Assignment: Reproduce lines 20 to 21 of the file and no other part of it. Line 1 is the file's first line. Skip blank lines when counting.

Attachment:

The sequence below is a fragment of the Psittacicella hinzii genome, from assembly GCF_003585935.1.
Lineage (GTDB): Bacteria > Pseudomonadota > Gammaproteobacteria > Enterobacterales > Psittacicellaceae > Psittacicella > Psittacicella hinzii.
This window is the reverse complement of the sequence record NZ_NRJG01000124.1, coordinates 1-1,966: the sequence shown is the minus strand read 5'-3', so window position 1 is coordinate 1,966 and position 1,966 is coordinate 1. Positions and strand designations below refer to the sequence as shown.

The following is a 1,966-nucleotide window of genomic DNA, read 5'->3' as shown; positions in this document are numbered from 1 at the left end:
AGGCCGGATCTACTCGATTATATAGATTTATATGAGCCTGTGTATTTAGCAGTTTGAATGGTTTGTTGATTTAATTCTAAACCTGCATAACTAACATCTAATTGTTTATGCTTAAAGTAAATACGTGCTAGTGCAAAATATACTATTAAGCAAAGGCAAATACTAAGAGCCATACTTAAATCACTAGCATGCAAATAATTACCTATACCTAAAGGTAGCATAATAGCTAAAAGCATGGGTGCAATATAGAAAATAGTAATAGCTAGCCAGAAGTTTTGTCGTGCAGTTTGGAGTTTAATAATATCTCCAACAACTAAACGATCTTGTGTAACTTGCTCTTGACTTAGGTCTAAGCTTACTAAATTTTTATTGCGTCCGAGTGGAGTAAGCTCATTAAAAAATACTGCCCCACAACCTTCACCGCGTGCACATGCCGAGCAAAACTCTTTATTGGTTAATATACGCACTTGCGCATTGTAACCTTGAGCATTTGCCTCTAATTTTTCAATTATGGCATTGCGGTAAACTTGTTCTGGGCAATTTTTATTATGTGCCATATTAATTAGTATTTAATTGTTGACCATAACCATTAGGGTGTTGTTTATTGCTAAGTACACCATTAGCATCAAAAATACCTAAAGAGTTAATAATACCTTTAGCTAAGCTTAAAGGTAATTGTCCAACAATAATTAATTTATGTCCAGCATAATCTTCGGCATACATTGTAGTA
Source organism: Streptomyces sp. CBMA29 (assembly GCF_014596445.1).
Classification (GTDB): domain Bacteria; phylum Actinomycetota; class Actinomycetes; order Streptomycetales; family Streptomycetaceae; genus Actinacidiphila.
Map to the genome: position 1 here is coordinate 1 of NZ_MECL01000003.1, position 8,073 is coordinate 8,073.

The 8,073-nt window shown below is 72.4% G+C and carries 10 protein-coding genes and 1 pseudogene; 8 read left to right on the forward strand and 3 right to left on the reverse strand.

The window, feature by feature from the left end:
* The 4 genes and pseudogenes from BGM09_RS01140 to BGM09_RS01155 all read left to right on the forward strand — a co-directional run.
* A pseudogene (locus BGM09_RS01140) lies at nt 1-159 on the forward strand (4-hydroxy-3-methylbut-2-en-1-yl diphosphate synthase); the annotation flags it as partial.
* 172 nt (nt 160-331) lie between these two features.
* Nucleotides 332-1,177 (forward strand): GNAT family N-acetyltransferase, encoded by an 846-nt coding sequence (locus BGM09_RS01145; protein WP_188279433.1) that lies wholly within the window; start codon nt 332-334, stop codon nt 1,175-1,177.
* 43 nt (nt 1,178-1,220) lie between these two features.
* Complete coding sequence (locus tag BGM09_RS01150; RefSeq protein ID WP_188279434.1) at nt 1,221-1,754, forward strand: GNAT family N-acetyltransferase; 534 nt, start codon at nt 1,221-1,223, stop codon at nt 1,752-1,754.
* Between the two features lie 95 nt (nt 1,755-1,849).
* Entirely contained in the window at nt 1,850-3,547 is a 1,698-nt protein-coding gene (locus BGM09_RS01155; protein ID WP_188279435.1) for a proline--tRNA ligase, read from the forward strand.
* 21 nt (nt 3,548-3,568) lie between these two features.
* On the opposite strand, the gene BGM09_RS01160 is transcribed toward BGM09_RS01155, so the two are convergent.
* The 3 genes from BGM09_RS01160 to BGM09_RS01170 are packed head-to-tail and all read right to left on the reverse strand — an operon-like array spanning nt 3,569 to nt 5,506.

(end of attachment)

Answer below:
* On the opposite strand, the gene BGM09_RS01160 is transcribed toward BGM09_RS01155, so the two are convergent.
* The 3 genes from BGM09_RS01160 to BGM09_RS01170 are packed head-to-tail and all read right to left on the reverse strand — an operon-like array spanning nt 3,569 to nt 5,506.